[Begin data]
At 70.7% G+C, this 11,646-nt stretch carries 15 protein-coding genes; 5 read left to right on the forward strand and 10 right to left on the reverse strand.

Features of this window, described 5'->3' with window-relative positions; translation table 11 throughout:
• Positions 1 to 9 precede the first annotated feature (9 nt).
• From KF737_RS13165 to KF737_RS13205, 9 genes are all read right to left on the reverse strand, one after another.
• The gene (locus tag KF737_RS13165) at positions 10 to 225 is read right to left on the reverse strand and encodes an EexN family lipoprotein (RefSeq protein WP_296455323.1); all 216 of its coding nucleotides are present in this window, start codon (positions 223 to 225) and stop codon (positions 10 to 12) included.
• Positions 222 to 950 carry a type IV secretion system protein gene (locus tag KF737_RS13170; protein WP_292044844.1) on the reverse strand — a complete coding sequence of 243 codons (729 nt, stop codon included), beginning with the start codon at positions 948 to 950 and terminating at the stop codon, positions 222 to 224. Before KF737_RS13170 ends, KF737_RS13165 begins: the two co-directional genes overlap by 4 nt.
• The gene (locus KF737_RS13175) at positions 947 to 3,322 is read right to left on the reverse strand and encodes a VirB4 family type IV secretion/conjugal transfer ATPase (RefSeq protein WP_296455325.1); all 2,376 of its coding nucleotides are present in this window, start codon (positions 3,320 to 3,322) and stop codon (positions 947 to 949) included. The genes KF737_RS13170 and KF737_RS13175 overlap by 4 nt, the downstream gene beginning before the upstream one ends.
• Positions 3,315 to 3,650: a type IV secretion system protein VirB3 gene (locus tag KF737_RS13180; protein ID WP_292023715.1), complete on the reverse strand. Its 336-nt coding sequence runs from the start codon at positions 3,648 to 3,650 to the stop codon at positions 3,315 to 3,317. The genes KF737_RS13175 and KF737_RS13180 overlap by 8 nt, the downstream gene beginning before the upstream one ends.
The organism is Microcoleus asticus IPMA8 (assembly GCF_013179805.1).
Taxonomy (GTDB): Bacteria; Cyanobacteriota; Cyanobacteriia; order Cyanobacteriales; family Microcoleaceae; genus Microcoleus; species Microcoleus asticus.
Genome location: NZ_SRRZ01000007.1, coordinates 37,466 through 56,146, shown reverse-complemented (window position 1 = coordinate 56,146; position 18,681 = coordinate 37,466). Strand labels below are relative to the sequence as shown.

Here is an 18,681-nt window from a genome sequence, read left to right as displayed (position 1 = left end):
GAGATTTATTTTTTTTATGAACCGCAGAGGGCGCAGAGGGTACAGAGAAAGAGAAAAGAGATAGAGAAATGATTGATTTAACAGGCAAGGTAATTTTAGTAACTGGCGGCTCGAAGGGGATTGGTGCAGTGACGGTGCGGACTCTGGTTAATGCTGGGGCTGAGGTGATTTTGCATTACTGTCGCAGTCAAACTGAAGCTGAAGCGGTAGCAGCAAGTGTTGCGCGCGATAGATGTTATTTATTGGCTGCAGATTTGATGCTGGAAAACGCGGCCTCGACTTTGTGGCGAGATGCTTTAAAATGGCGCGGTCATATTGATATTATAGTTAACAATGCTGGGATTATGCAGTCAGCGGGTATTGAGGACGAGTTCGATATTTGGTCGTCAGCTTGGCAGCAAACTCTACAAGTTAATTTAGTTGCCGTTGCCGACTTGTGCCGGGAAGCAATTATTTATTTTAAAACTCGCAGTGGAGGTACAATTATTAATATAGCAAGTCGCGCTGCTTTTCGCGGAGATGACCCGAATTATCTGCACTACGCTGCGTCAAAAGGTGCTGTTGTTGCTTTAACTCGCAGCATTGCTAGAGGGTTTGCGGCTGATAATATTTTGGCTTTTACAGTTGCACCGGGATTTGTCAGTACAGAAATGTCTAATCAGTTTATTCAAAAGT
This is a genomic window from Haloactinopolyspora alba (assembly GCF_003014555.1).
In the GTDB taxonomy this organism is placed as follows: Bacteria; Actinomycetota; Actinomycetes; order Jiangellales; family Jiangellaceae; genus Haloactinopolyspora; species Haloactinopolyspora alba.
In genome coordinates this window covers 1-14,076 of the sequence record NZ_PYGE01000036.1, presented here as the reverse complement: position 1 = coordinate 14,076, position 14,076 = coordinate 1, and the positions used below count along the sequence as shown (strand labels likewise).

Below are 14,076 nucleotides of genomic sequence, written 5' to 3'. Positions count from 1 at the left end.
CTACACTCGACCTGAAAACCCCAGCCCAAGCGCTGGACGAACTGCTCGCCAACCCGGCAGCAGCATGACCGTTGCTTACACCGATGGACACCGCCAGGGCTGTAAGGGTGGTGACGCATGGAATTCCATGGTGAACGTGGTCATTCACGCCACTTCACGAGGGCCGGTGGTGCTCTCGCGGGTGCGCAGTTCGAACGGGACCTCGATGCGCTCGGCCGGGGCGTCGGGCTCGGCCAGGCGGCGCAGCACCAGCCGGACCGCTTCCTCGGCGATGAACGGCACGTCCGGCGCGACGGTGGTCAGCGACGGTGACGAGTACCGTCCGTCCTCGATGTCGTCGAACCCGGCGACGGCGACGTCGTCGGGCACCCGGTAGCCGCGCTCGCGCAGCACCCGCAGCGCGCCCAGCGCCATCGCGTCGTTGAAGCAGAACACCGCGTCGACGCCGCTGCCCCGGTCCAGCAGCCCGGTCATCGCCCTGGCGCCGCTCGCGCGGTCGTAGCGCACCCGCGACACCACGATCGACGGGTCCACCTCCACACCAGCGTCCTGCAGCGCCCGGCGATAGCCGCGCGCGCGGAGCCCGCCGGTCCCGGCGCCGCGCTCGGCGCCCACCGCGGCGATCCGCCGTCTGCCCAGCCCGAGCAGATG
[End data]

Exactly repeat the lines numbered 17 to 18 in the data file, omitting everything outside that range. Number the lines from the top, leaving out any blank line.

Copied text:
Below are 14,076 nucleotides of genomic sequence, written 5' to 3'. Positions count from 1 at the left end.
CTACACTCGACCTGAAAACCCCAGCCCAAGCGCTGGACGAACTGCTCGCCAACCCGGCAGCAGCATGACCGTTGCTTACACCGATGGACACCGCCAGGGCTGTAAGGGTGGTGACGCATGGAATTCCATGGTGAACGTGGTCATTCACGCCACTTCACGAGGGCCGGTGGTGCTCTCGCGGGTGCGCAGTTCGAACGGGACCTCGATGCGCTCGGCCGGGGCGTCGGGCTCGGCCAGGCGGCGCAGCACCAGCCGGACCGCTTCCTCGGCGATGAACGGCACGTCCGGCGCGACGGTGGTCAGCGACGGTGACGAGTACCGTCCGTCCTCGATGTCGTCGAACCCGGCGACGGCGACGTCGTCGGGCACCCGGTAGCCGCGCTCGCGCAGCACCCGCAGCGCGCCCAGCGCCATCGCGTCGTTGAAGCAGAACACCGCGTCGACGCCGCTGCCCCGGTCCAGCAGCCCGGTCATCGCCCTGGCGCCGCTCGCGCGGTCGTAGCGCACCCGCGACACCACGATCGACGGGTCCACCTCCACACCAGCGTCCTGCAGCGCCCGGCGATAGCCGCGCGCGCGGAGCCCGCCGGTCCCGGCGCCGCGCTCGGCGCCCACCGCGGCGATCCGCCGTCTGCCCAGCCCGAGCAGATG